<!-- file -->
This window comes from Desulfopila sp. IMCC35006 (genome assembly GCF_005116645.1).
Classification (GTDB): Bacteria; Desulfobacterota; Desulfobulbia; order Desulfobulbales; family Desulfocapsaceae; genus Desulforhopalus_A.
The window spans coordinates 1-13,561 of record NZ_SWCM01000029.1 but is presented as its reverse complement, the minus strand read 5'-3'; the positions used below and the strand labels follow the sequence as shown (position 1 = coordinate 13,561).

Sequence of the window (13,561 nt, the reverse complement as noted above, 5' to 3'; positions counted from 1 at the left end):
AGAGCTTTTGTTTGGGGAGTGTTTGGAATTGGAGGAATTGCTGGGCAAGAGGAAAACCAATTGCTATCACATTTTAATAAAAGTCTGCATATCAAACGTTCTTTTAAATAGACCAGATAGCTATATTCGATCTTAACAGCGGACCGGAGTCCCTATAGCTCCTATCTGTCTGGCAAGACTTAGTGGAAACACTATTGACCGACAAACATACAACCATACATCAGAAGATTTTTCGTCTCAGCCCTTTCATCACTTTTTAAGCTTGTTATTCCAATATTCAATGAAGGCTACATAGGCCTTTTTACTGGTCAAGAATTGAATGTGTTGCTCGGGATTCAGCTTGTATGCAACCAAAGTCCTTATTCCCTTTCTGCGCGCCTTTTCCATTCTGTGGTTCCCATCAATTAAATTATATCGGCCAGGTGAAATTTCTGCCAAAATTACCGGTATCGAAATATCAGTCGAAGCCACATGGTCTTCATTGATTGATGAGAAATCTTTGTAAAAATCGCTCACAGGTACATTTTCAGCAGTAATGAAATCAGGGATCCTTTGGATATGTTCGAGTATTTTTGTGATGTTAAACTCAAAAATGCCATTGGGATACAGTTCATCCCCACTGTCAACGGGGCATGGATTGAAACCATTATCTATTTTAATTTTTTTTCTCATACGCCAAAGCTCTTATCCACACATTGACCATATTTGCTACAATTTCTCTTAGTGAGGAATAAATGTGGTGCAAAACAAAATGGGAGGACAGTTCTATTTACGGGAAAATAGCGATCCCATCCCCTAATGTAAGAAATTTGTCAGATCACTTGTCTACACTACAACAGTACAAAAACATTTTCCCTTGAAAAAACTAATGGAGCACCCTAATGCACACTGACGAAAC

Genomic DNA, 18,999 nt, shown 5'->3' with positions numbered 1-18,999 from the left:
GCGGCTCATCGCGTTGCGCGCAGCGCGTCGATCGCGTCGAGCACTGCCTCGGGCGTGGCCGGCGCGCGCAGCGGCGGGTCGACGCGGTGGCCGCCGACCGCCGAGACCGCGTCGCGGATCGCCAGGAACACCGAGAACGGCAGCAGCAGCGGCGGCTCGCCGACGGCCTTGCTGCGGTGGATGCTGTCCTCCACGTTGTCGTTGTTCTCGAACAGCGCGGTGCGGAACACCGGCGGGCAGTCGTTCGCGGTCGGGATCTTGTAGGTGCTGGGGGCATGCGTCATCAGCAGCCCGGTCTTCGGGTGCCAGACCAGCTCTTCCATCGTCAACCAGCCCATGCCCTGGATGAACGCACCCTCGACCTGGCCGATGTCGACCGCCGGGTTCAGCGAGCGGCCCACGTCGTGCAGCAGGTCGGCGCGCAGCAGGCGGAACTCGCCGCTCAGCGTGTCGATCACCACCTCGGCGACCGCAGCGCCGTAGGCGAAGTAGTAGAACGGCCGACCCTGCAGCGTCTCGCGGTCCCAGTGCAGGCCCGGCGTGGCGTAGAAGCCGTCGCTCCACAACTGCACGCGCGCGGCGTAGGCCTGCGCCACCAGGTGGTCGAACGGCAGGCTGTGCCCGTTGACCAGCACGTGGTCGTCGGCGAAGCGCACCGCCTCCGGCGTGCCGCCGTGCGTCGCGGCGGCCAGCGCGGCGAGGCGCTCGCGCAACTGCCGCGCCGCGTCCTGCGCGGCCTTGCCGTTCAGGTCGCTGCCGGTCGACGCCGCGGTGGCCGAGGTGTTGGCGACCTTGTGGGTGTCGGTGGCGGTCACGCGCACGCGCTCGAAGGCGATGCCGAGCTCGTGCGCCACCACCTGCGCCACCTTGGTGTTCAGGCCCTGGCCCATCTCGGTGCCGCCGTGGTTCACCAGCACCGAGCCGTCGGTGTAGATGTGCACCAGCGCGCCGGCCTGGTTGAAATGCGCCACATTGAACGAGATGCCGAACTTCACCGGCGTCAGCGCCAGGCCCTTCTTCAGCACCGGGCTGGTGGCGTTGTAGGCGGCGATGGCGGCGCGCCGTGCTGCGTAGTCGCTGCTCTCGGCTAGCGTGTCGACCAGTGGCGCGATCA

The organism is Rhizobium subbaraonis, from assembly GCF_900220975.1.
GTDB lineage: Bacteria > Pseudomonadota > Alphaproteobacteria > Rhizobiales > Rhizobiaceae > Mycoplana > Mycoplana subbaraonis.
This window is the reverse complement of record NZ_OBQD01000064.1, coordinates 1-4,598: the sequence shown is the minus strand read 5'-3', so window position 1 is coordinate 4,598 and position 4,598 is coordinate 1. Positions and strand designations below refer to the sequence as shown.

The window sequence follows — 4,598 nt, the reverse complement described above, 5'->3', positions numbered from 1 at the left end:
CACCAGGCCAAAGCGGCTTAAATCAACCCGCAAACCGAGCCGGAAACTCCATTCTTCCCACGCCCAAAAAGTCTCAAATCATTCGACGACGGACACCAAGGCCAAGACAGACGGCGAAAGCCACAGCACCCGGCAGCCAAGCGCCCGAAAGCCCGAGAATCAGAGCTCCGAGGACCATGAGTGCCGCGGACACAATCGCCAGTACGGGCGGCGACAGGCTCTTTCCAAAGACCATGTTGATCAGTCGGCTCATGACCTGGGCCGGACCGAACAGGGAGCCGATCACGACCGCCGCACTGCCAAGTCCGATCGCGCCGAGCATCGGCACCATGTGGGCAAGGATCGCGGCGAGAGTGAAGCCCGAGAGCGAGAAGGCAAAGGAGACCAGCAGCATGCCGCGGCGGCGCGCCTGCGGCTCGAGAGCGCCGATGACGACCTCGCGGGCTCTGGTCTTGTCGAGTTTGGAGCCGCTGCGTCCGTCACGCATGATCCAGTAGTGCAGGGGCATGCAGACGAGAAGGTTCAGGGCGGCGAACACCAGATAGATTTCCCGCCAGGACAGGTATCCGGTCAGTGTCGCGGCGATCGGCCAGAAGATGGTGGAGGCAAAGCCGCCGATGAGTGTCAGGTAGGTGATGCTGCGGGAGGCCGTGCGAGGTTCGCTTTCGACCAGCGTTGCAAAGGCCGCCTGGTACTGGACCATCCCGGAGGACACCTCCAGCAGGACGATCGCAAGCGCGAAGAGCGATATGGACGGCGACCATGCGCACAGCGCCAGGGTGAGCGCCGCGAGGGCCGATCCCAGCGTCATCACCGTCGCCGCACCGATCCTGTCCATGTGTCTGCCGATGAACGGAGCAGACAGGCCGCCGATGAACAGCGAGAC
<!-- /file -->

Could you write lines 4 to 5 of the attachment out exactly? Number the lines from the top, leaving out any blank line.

Sequence of the window (13,561 nt, the reverse complement as noted above, 5' to 3'; positions counted from 1 at the left end):
AGAGCTTTTGTTTGGGGAGTGTTTGGAATTGGAGGAATTGCTGGGCAAGAGGAAAACCAATTGCTATCACATTTTAATAAAAGTCTGCATATCAAACGTTCTTTTAAATAGACCAGATAGCTATATTCGATCTTAACAGCGGACCGGAGTCCCTATAGCTCCTATCTGTCTGGCAAGACTTAGTGGAAACACTATTGACCGACAAACATACAACCATACATCAGAAGATTTTTCGTCTCAGCCCTTTCATCACTTTTTAAGCTTGTTATTCCAATATTCAATGAAGGCTACATAGGCCTTTTTACTGGTCAAGAATTGAATGTGTTGCTCGGGATTCAGCTTGTATGCAACCAAAGTCCTTATTCCCTTTCTGCGCGCCTTTTCCATTCTGTGGTTCCCATCAATTAAATTATATCGGCCAGGTGAAATTTCTGCCAAAATTACCGGTATCGAAATATCAGTCGAAGCCACATGGTCTTCATTGATTGATGAGAAATCTTTGTAAAAATCGCTCACAGGTACATTTTCAGCAGTAATGAAATCAGGGATCCTTTGGATATGTTCGAGTATTTTTGTGATGTTAAACTCAAAAATGCCATTGGGATACAGTTCATCCCCACTGTCAACGGGGCATGGATTGAAACCATTATCTATTTTAATTTTTTTTCTCATACGCCAAAGCTCTTATCCACACATTGACCATATTTGCTACAATTTCTCTTAGTGAGGAATAAATGTGGTGCAAAACAAAATGGGAGGACAGTTCTATTTACGGGAAAATAGCGATCCCATCCCCTAATGTAAGAAATTTGTCAGATCACTTGTCTACACTACAACAGTACAAAAACATTTTCCCTTGAAAAAACTAATGGAGCACCCTAATGCACACTGACGAAAC